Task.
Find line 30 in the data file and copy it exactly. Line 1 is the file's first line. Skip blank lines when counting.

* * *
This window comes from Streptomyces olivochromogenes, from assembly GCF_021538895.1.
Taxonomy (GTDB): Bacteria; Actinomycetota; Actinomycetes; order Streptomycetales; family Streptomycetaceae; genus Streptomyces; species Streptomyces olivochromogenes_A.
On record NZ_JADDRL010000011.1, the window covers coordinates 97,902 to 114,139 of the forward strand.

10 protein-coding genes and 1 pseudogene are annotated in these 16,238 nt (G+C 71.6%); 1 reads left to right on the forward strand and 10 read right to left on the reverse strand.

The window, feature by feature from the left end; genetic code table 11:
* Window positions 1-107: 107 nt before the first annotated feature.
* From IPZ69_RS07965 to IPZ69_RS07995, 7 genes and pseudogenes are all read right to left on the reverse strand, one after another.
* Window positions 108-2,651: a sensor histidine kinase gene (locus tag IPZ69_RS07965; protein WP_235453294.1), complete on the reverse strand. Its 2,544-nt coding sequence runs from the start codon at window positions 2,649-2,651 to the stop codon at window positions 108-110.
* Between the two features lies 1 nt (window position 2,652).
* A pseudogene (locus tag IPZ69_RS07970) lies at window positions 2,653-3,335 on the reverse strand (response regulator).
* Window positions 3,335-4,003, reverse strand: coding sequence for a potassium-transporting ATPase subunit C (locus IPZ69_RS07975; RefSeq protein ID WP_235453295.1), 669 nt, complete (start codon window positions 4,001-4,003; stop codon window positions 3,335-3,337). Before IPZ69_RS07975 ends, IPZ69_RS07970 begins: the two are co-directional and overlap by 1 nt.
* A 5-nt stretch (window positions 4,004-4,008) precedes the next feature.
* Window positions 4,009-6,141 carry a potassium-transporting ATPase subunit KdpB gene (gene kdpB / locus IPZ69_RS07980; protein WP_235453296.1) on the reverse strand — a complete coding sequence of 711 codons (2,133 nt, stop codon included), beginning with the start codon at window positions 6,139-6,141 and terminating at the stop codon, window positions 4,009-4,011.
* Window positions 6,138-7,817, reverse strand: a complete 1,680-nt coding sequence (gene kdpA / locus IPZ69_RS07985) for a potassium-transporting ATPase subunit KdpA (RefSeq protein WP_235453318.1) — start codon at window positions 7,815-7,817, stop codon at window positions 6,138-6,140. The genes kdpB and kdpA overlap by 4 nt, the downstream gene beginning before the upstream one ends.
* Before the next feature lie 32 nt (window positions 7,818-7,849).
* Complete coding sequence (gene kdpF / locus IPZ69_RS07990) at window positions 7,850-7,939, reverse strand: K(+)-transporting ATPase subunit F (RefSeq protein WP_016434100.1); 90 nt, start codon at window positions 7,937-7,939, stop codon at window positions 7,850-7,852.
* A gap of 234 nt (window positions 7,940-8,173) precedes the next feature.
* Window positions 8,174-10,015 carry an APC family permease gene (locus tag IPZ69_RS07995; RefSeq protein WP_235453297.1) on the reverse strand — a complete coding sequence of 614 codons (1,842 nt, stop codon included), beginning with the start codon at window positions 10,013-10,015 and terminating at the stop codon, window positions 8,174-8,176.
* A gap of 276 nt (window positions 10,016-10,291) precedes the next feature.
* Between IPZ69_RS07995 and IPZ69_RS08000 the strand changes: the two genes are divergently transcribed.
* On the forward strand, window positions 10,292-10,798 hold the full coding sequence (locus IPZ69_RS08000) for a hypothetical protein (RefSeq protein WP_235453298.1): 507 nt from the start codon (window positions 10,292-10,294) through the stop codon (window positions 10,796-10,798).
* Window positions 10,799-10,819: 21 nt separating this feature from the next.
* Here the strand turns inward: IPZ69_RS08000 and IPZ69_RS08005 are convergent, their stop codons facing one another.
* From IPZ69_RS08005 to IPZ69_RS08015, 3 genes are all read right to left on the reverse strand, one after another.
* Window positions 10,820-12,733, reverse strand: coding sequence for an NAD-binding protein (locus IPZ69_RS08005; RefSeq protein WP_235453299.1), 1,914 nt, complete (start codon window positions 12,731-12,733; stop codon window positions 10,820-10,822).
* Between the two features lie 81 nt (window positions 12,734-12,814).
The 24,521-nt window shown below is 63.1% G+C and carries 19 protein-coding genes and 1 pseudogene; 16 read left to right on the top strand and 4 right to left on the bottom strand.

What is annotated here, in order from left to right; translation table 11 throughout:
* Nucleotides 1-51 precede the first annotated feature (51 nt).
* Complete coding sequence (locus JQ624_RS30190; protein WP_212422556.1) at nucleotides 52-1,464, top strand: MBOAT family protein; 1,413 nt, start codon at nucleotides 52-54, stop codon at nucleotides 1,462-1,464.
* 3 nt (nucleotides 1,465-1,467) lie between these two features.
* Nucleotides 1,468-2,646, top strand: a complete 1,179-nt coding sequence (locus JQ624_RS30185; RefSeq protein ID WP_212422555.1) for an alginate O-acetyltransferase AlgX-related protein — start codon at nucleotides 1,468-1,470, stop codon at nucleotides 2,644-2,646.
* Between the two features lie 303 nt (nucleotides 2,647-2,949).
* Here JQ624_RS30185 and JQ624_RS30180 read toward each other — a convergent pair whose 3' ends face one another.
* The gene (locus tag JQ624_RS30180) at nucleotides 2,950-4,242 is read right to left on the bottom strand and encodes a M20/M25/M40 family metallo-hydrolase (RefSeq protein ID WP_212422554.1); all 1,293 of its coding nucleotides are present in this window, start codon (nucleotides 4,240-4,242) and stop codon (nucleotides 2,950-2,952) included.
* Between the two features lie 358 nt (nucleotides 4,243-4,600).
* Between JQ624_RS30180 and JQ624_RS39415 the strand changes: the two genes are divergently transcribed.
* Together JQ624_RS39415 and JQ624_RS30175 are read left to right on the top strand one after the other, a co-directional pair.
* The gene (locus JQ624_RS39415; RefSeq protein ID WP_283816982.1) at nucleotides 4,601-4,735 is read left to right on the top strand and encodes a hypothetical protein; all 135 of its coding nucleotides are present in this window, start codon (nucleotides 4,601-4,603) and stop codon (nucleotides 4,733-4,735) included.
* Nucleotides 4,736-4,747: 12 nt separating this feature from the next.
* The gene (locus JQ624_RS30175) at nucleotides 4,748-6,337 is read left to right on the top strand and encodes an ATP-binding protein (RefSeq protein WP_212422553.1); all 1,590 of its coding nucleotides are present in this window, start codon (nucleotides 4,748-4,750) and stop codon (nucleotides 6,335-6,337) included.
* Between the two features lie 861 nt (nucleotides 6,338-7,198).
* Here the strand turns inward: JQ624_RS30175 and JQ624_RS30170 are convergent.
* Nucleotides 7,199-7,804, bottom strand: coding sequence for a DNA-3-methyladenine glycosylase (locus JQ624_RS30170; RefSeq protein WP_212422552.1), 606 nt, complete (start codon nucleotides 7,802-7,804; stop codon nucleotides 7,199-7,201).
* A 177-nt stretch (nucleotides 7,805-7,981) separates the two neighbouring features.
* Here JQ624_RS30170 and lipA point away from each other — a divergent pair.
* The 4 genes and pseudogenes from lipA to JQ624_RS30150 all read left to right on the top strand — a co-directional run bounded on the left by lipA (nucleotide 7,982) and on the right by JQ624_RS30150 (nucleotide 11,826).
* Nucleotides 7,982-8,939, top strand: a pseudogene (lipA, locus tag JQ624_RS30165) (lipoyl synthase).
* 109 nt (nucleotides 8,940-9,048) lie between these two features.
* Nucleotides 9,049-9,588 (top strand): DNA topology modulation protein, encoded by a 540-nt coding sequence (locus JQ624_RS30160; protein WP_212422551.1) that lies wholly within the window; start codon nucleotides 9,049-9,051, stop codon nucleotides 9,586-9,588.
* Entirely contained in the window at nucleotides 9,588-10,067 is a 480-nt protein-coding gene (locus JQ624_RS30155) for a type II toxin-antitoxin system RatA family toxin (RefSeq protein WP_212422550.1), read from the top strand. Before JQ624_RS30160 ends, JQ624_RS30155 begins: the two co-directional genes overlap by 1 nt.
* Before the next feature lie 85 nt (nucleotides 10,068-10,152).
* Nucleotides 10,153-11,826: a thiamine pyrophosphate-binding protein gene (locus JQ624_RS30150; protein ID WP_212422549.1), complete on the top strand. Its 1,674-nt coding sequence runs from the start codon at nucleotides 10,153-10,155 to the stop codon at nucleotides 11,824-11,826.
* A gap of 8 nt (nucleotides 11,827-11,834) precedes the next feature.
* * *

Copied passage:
* Complete coding sequence (locus JQ624_RS30190; protein WP_212422556.1) at nucleotides 52-1,464, top strand: MBOAT family protein; 1,413 nt, start codon at nucleotides 52-54, stop codon at nucleotides 1,462-1,464.